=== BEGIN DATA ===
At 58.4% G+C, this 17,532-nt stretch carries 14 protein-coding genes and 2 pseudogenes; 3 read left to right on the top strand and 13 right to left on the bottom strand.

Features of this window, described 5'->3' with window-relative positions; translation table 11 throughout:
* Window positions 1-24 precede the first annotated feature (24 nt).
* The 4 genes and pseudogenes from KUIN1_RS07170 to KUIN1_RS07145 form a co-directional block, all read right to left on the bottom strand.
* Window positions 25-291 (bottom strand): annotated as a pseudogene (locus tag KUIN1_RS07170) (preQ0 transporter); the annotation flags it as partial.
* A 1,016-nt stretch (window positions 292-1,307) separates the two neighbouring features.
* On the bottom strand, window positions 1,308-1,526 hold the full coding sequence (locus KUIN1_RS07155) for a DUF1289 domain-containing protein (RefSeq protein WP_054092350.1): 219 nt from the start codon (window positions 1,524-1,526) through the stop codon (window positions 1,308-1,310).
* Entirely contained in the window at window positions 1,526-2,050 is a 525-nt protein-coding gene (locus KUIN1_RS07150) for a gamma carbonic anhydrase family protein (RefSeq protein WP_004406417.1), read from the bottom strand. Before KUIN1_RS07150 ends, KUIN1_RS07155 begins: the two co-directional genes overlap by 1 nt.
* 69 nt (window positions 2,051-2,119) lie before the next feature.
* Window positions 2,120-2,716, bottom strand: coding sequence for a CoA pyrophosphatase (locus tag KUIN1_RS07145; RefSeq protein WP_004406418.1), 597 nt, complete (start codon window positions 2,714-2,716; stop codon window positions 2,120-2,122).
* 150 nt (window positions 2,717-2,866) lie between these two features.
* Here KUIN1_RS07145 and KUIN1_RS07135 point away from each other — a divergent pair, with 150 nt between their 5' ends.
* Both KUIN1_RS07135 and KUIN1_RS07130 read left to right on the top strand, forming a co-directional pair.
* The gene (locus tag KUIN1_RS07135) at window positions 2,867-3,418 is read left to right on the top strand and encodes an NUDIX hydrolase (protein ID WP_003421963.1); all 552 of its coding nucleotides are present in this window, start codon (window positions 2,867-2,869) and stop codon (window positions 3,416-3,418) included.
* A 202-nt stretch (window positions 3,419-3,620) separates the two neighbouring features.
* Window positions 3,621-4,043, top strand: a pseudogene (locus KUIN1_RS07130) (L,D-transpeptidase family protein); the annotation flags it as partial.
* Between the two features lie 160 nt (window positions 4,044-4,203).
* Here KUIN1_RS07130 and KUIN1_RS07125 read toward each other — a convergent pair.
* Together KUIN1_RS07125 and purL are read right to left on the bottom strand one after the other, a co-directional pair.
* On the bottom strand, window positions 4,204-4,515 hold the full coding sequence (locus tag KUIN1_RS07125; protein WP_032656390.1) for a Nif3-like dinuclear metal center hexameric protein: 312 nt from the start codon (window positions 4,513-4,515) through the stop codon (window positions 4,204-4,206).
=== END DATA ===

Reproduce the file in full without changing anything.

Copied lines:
At 58.4% G+C, this 17,532-nt stretch carries 14 protein-coding genes and 2 pseudogenes; 3 read left to right on the top strand and 13 right to left on the bottom strand.

Features of this window, described 5'->3' with window-relative positions; translation table 11 throughout:
* Window positions 1-24 precede the first annotated feature (24 nt).
* The 4 genes and pseudogenes from KUIN1_RS07170 to KUIN1_RS07145 form a co-directional block, all read right to left on the bottom strand.
* Window positions 25-291 (bottom strand): annotated as a pseudogene (locus tag KUIN1_RS07170) (preQ0 transporter); the annotation flags it as partial.
* A 1,016-nt stretch (window positions 292-1,307) separates the two neighbouring features.
* On the bottom strand, window positions 1,308-1,526 hold the full coding sequence (locus KUIN1_RS07155) for a DUF1289 domain-containing protein (RefSeq protein WP_054092350.1): 219 nt from the start codon (window positions 1,524-1,526) through the stop codon (window positions 1,308-1,310).
* Entirely contained in the window at window positions 1,526-2,050 is a 525-nt protein-coding gene (locus KUIN1_RS07150) for a gamma carbonic anhydrase family protein (RefSeq protein WP_004406417.1), read from the bottom strand. Before KUIN1_RS07150 ends, KUIN1_RS07155 begins: the two co-directional genes overlap by 1 nt.
* 69 nt (window positions 2,051-2,119) lie before the next feature.
* Window positions 2,120-2,716, bottom strand: coding sequence for a CoA pyrophosphatase (locus tag KUIN1_RS07145; RefSeq protein WP_004406418.1), 597 nt, complete (start codon window positions 2,714-2,716; stop codon window positions 2,120-2,122).
* 150 nt (window positions 2,717-2,866) lie between these two features.
* Here KUIN1_RS07145 and KUIN1_RS07135 point away from each other — a divergent pair, with 150 nt between their 5' ends.
* Both KUIN1_RS07135 and KUIN1_RS07130 read left to right on the top strand, forming a co-directional pair.
* The gene (locus tag KUIN1_RS07135) at window positions 2,867-3,418 is read left to right on the top strand and encodes an NUDIX hydrolase (protein ID WP_003421963.1); all 552 of its coding nucleotides are present in this window, start codon (window positions 2,867-2,869) and stop codon (window positions 3,416-3,418) included.
* A 202-nt stretch (window positions 3,419-3,620) separates the two neighbouring features.
* Window positions 3,621-4,043, top strand: a pseudogene (locus KUIN1_RS07130) (L,D-transpeptidase family protein); the annotation flags it as partial.
* Between the two features lie 160 nt (window positions 4,044-4,203).
* Here KUIN1_RS07130 and KUIN1_RS07125 read toward each other — a convergent pair.
* Together KUIN1_RS07125 and purL are read right to left on the bottom strand one after the other, a co-directional pair.
* On the bottom strand, window positions 4,204-4,515 hold the full coding sequence (locus tag KUIN1_RS07125; protein WP_032656390.1) for a Nif3-like dinuclear metal center hexameric protein: 312 nt from the start codon (window positions 4,513-4,515) through the stop codon (window positions 4,204-4,206).